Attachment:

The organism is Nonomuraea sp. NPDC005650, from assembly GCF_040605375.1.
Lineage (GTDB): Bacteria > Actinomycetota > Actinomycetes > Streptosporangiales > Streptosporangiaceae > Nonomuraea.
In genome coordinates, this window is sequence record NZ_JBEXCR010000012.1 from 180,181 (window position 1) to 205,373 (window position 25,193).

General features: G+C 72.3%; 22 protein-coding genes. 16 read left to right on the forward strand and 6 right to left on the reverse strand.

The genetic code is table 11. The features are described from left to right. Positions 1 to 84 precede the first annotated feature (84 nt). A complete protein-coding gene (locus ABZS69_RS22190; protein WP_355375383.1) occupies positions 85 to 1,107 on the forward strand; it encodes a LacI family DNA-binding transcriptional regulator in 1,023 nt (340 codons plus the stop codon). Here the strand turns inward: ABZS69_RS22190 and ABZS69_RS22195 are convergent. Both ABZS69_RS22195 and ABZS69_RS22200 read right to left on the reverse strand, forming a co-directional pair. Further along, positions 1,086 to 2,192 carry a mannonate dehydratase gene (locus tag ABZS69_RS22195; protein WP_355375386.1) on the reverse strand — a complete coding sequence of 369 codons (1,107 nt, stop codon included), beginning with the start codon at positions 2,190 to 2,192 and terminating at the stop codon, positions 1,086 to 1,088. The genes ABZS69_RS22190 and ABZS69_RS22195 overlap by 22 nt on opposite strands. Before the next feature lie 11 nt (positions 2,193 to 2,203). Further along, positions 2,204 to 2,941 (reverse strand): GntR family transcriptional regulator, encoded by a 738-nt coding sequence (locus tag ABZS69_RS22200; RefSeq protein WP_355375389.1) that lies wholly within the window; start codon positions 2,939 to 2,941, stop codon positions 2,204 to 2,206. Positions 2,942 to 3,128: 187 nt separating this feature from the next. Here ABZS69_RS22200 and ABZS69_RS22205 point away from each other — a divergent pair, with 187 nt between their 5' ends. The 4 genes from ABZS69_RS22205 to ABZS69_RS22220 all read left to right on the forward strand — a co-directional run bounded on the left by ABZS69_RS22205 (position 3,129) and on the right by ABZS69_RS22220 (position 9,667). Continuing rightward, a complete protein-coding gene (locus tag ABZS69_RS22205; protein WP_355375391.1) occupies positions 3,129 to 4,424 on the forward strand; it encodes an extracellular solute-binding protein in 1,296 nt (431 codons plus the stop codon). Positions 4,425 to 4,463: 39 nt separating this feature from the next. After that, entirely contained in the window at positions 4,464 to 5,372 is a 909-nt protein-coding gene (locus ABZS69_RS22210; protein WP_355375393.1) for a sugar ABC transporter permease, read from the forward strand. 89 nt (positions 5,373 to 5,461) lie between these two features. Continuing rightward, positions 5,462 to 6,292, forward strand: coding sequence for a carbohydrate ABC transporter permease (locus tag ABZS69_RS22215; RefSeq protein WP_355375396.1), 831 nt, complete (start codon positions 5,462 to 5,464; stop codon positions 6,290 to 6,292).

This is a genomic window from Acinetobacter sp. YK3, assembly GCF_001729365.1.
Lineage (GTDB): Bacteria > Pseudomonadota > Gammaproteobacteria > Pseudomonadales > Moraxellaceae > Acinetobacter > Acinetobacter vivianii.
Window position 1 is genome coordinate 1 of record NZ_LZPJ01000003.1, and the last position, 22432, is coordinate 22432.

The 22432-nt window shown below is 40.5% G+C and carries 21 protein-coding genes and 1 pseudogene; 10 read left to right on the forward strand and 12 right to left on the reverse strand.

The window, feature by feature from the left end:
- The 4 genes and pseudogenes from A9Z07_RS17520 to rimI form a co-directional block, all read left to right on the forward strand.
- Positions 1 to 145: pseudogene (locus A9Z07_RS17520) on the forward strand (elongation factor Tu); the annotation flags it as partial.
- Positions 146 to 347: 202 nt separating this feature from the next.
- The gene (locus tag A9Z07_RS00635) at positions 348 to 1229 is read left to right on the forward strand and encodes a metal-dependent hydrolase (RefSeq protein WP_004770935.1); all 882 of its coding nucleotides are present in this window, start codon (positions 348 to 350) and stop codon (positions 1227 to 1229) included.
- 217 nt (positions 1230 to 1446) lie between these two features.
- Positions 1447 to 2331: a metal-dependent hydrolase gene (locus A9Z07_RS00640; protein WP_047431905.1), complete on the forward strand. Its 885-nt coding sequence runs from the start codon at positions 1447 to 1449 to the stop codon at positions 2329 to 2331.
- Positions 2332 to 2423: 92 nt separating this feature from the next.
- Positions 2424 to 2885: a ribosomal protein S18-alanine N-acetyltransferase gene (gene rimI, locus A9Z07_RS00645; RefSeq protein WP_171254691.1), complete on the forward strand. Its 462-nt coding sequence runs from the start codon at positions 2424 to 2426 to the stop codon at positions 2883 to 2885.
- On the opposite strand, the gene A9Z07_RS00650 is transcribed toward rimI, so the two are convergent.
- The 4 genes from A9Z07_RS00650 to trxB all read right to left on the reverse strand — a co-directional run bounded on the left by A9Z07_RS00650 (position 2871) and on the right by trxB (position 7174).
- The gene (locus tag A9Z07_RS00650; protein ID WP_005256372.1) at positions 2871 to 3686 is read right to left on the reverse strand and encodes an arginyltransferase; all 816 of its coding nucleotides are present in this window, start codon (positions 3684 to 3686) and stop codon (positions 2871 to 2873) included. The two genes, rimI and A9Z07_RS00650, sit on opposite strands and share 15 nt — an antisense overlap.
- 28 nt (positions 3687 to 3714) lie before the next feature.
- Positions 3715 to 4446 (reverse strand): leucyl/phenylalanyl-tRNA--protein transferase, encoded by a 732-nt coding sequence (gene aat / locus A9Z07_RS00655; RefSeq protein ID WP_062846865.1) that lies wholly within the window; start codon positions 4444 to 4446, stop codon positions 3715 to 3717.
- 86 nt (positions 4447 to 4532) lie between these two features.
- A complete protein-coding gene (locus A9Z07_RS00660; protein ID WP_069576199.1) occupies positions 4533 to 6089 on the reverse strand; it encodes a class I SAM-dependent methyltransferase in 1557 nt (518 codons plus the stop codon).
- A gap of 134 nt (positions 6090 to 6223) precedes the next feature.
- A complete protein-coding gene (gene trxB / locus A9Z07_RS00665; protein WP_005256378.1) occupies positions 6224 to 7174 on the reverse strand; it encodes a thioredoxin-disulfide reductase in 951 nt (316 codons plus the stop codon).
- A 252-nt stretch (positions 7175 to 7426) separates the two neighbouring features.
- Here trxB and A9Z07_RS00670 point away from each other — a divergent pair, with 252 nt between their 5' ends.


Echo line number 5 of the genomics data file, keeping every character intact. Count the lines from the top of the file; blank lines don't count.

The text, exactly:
The genetic code is table 11. The features are described from left to right. Positions 1 to 84 precede the first annotated feature (84 nt). A complete protein-coding gene (locus ABZS69_RS22190; protein WP_355375383.1) occupies positions 85 to 1,107 on the forward strand; it encodes a LacI family DNA-binding transcriptional regulator in 1,023 nt (340 codons plus the stop codon). Here the strand turns inward: ABZS69_RS22190 and ABZS69_RS22195 are convergent. Both ABZS69_RS22195 and ABZS69_RS22200 read right to left on the reverse strand, forming a co-directional pair. Further along, positions 1,086 to 2,192 carry a mannonate dehydratase gene (locus tag ABZS69_RS22195; protein WP_355375386.1) on the reverse strand — a complete coding sequence of 369 codons (1,107 nt, stop codon included), beginning with the start codon at positions 2,190 to 2,192 and terminating at the stop codon, positions 1,086 to 1,088. The genes ABZS69_RS22190 and ABZS69_RS22195 overlap by 22 nt on opposite strands. Before the next feature lie 11 nt (positions 2,193 to 2,203). Further along, positions 2,204 to 2,941 (reverse strand): GntR family transcriptional regulator, encoded by a 738-nt coding sequence (locus tag ABZS69_RS22200; RefSeq protein WP_355375389.1) that lies wholly within the window; start codon positions 2,939 to 2,941, stop codon positions 2,204 to 2,206. Positions 2,942 to 3,128: 187 nt separating this feature from the next. Here ABZS69_RS22200 and ABZS69_RS22205 point away from each other — a divergent pair, with 187 nt between their 5' ends. The 4 genes from ABZS69_RS22205 to ABZS69_RS22220 all read left to right on the forward strand — a co-directional run bounded on the left by ABZS69_RS22205 (position 3,129) and on the right by ABZS69_RS22220 (position 9,667). Continuing rightward, a complete protein-coding gene (locus tag ABZS69_RS22205; protein WP_355375391.1) occupies positions 3,129 to 4,424 on the forward strand; it encodes an extracellular solute-binding protein in 1,296 nt (431 codons plus the stop codon). Positions 4,425 to 4,463: 39 nt separating this feature from the next. After that, entirely contained in the window at positions 4,464 to 5,372 is a 909-nt protein-coding gene (locus ABZS69_RS22210; protein WP_355375393.1) for a sugar ABC transporter permease, read from the forward strand. 89 nt (positions 5,373 to 5,461) lie between these two features. Continuing rightward, positions 5,462 to 6,292, forward strand: coding sequence for a carbohydrate ABC transporter permease (locus tag ABZS69_RS22215; RefSeq protein WP_355375396.1), 831 nt, complete (start codon positions 5,462 to 5,464; stop codon positions 6,290 to 6,292).